Today we will focus on oat's properties and preparation, a nutritionally-rich cereal ideal to create both sweet and savory recipes. We will use oats to prepare one of the most popular breakfasts: porridge in three delicious sweet and savory variations.
Before going to recipes, let's find out more about this wonderful cereal!
Oat (Avena sativa) is grown in cold, temperate climates of northern Europe, Russia and some areas of Asia.
In the past, oats were mainly used to feed horses and livestock but, over time, they became part of human nutrition, reaching ever-growing popularity given by their numerous nutritional qualities and beneficial properties.
Rolled oat flakes
Starting from the outer layer, the bran, you can notice that oat grains are wrapped in numerous layers, about 20-40% of its total weight. External kernel layers are so adherent to the endosperm that they are extremely difficult to separate during oats processing. This means that we can define oat as an integral cereal with a high vegetable fiber content.
This feature makes oat valuable for:
- preventing high blood cholesterol,
- promoting intestinal transit,
- as an ally of the line in low-calorie diets.
Being a high nutritional value cereal, 100g of oats provide about 400kcal. The carbohydrate content per 100g is between 60-70g, while proteins also have a very respectable presence representing about 12-14% of nutrients.
Oat is characterized by a high biological value since it contains a good number of essential amino acids, in particular, lysine, which exceeds the amount contained in wheat by 5%.
The fat content is also quite high compared to other cereals (6.5-8%), but oat's lipids are healthy essential fatty acids (linoleic acid and linolenic acid), the ones responsible for the high energy value of this cereal.
Rich in minerals and vitamins, oat includes fat-soluble vitamins such as vitamins A, D, and E, in addition to B vitamins (B1, B2, and PP in particular) also typical of other cereals.
As for gluten, oat has a rather low glutelin (gluten-forming proteins) content but it contains gliadin (a protein responsible for celiac disease) therefore, for safety, it cannot be consumed by celiacs. However, on the market, it can also be found in the gluten-free version.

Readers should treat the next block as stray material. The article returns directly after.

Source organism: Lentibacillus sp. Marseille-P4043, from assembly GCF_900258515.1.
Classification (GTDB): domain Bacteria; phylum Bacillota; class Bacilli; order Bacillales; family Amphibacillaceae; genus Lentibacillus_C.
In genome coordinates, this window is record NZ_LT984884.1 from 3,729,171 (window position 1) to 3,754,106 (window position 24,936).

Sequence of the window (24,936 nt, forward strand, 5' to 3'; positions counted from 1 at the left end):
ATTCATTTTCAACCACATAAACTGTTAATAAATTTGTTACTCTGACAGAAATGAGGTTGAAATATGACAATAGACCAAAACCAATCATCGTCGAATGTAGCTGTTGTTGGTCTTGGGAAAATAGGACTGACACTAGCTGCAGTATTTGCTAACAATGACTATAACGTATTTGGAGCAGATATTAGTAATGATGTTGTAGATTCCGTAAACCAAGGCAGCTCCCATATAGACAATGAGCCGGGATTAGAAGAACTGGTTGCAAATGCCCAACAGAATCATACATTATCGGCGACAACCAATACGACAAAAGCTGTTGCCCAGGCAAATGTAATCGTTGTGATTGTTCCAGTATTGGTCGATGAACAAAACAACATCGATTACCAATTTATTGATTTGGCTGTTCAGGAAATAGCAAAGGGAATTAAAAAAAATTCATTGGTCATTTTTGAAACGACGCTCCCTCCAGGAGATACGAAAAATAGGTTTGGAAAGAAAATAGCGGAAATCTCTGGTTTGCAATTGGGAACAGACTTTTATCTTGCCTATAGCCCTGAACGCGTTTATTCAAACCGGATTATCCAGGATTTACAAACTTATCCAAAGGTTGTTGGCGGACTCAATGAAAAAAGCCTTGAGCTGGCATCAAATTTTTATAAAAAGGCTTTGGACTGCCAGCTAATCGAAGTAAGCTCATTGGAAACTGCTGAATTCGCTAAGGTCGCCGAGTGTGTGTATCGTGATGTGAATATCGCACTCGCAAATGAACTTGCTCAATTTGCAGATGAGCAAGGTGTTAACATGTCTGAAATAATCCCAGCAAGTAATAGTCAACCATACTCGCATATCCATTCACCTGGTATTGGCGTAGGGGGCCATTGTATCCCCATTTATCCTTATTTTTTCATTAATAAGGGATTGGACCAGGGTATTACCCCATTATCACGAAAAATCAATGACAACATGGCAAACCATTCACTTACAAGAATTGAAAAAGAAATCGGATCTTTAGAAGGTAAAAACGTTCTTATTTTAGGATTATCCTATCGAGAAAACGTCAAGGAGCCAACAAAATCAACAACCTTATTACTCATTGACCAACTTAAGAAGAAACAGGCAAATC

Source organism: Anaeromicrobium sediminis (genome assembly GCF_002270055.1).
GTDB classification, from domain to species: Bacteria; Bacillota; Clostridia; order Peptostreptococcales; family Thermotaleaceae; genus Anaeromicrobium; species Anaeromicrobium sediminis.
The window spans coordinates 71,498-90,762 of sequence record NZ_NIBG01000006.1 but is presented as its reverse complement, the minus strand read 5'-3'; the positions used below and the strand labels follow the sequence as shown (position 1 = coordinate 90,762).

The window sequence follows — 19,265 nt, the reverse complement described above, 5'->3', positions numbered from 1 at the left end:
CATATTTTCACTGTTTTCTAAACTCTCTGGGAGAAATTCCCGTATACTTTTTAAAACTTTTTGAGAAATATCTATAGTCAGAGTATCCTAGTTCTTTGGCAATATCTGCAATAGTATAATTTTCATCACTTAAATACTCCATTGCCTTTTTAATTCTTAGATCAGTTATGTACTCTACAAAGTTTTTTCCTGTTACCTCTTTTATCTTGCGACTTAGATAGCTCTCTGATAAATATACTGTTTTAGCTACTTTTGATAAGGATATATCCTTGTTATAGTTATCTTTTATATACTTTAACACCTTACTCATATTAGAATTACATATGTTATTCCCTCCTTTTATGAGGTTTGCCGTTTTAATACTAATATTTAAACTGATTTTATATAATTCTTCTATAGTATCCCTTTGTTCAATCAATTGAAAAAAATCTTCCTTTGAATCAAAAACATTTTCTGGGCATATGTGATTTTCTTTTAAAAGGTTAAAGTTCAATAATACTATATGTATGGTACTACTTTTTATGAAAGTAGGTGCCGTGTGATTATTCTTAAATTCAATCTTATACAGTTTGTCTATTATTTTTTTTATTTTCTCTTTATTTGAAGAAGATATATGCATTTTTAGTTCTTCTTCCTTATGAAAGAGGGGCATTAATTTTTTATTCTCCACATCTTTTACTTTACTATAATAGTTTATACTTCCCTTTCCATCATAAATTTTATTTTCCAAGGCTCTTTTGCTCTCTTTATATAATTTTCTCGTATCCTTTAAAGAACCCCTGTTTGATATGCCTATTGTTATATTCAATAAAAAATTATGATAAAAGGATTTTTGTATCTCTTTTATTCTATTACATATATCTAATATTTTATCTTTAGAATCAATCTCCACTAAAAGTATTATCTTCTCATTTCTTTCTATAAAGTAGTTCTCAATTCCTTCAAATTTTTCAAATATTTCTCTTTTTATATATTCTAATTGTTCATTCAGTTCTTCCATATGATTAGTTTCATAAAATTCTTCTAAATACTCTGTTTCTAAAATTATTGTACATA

In any case, oats' natural gluten content is so low that oatmeal is not suitable for bread making, so much so that other more glutinous flours are often added to make bread, biscuits, cakes, and other baked goods.
On the market, you can find oats in the form of flakes, flour or grains.
3 Recipes to prepare porridge
Let's see how to use oats to prepare porridge (or oatmeal) in its classic, warm, sweet and creamy version ideal for breakfast or as a snack, in its cold "overnight oats" version, perfect in the summer, and as a savory first course.
All recipes are high protein and with no added sugar.
1. OATMEAL PORRIDGE - CLASSIC RECIPE
Credits: Le Fit Bistrot
- 40 g Oat flakes + 10g Oatmeal (or 50g of flakes only)
- 100 ml vegetable milk with no added sugar (or cow's milk)
- 200 ml water
- 1 tablespoon of Greek yogurt or light cream cheese or ricotta
- Honey or sweetener (optional)
This is a basic recipe that will allow you to make a creamy porridge. You can use it to create all the variations you want.
Put all the ingredients together in a saucepan. Leave to cook over medium-low heat, stirring occasionally. When it starts boiling, lower the heat and stir constantly to avoid sticking. When oatmeal is thick and creamy, just pour it into a cup and enjoy it hot.
Notes: you can make porridge even with water and oats, but it won't be so creamy! If you wish, you can omit the spoonful of ricotta or Greek yogurt but I still recommend using milk to get a good result.
Macros: C30g F6g P11.2g
2. PROTEIN OVERNIGHT OATMEAL
- 50 g Oat flakes
- 150 ml vegetable milk with no added sugar
- 1 scoop of whey
- Honey or sweetener
Combine milk and sweetener in a cup. Bake at 900w for 3 minutes. Leave to cool at room temperature. Combine a scoop of protein powder (30g). Leave in the refrigerator overnight.
Remove from the fridge in the morning and flavor to taste with fresh fruit, seeds, dried fruit, peanut cream for a quick and nutritious breakfast on-the-go!
Macros: C28g F7g P 37g
3. SALTY PORRIDGE
Credits: Le Fit Bistrot
- 50 g oat flakes
- 250 ml water
- 250 g egg white
- 1 small portion of soft cheese
- 1 tablespoon of parmesan
- 50g mushrooms
- 1 shallot
- Salt, pepper, chives, turmeric, curry
First, wash mushrooms and cut them finely together with the shallot. Cook them in a non-stick pan with a little water. Add turmeric, curry, salt. Cover with a lid and cook completely.
In a saucepan, put egg white, water, oats, salt. Leave cooking over medium-low heat, stirring occasionally. Add the soft cheese and pepper. When it starts boiling, lower the heat and stir constantly to avoid sticking to the bottom. Add a spoonful of Parmesan. When the porridge is thick and creamy like risotto, just pour it into a bowl, add mushrooms and serve hot. Et voilà! The first course is served.
Macros: C 33g F 12g P 41g
Oats are undoubtedly an ally for our health and also a super versatile ingredient that can give your dishes an extra boost. In the IAFSTORE online store, you will find many types of oats.
I suggest you buy baby flakes with a neutral taste because they are perfect for both sweet and savory recipes. The same applies to neutral-flavored oatmeal. Then try out some flavored variants to experiment further!
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